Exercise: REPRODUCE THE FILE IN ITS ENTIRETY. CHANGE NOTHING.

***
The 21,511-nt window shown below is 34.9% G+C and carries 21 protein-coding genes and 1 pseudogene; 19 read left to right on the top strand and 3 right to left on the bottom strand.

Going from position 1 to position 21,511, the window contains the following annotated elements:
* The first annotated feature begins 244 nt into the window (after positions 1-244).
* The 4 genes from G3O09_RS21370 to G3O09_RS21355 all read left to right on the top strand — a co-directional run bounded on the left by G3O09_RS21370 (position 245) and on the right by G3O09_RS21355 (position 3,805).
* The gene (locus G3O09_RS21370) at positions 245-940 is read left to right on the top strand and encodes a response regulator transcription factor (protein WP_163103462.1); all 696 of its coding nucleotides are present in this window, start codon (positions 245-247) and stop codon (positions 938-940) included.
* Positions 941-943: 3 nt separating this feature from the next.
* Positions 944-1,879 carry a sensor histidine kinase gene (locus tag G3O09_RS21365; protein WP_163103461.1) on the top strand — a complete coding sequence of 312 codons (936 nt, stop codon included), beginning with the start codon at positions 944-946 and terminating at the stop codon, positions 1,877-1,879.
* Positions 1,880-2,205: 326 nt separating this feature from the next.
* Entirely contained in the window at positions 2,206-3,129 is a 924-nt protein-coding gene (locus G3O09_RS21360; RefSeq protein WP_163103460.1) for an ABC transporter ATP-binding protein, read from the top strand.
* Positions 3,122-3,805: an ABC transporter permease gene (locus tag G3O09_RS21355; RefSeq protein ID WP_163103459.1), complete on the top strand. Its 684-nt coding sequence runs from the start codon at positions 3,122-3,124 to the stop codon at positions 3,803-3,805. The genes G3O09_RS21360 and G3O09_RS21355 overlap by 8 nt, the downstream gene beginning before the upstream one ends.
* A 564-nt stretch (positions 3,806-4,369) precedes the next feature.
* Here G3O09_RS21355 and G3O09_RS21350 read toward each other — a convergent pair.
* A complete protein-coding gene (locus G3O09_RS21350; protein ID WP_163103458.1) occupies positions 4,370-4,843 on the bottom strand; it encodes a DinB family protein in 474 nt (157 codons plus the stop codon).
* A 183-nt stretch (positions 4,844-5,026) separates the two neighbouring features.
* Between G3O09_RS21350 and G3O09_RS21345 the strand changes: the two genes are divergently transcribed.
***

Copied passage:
The 21,511-nt window shown below is 34.9% G+C and carries 21 protein-coding genes and 1 pseudogene; 19 read left to right on the top strand and 3 right to left on the bottom strand.

Going from position 1 to position 21,511, the window contains the following annotated elements:
* The first annotated feature begins 244 nt into the window (after positions 1-244).
* The 4 genes from G3O09_RS21370 to G3O09_RS21355 all read left to right on the top strand — a co-directional run bounded on the left by G3O09_RS21370 (position 245) and on the right by G3O09_RS21355 (position 3,805).
* The gene (locus G3O09_RS21370) at positions 245-940 is read left to right on the top strand and encodes a response regulator transcription factor (protein WP_163103462.1); all 696 of its coding nucleotides are present in this window, start codon (positions 245-247) and stop codon (positions 938-940) included.
* Positions 941-943: 3 nt separating this feature from the next.
* Positions 944-1,879 carry a sensor histidine kinase gene (locus tag G3O09_RS21365; protein WP_163103461.1) on the top strand — a complete coding sequence of 312 codons (936 nt, stop codon included), beginning with the start codon at positions 944-946 and terminating at the stop codon, positions 1,877-1,879.
* Positions 1,880-2,205: 326 nt separating this feature from the next.
* Entirely contained in the window at positions 2,206-3,129 is a 924-nt protein-coding gene (locus G3O09_RS21360; RefSeq protein WP_163103460.1) for an ABC transporter ATP-binding protein, read from the top strand.
* Positions 3,122-3,805: an ABC transporter permease gene (locus tag G3O09_RS21355; RefSeq protein ID WP_163103459.1), complete on the top strand. Its 684-nt coding sequence runs from the start codon at positions 3,122-3,124 to the stop codon at positions 3,803-3,805. The genes G3O09_RS21360 and G3O09_RS21355 overlap by 8 nt, the downstream gene beginning before the upstream one ends.
* A 564-nt stretch (positions 3,806-4,369) precedes the next feature.
* Here G3O09_RS21355 and G3O09_RS21350 read toward each other — a convergent pair.
* A complete protein-coding gene (locus G3O09_RS21350; protein ID WP_163103458.1) occupies positions 4,370-4,843 on the bottom strand; it encodes a DinB family protein in 474 nt (157 codons plus the stop codon).
* A 183-nt stretch (positions 4,844-5,026) separates the two neighbouring features.
* Between G3O09_RS21350 and G3O09_RS21345 the strand changes: the two genes are divergently transcribed.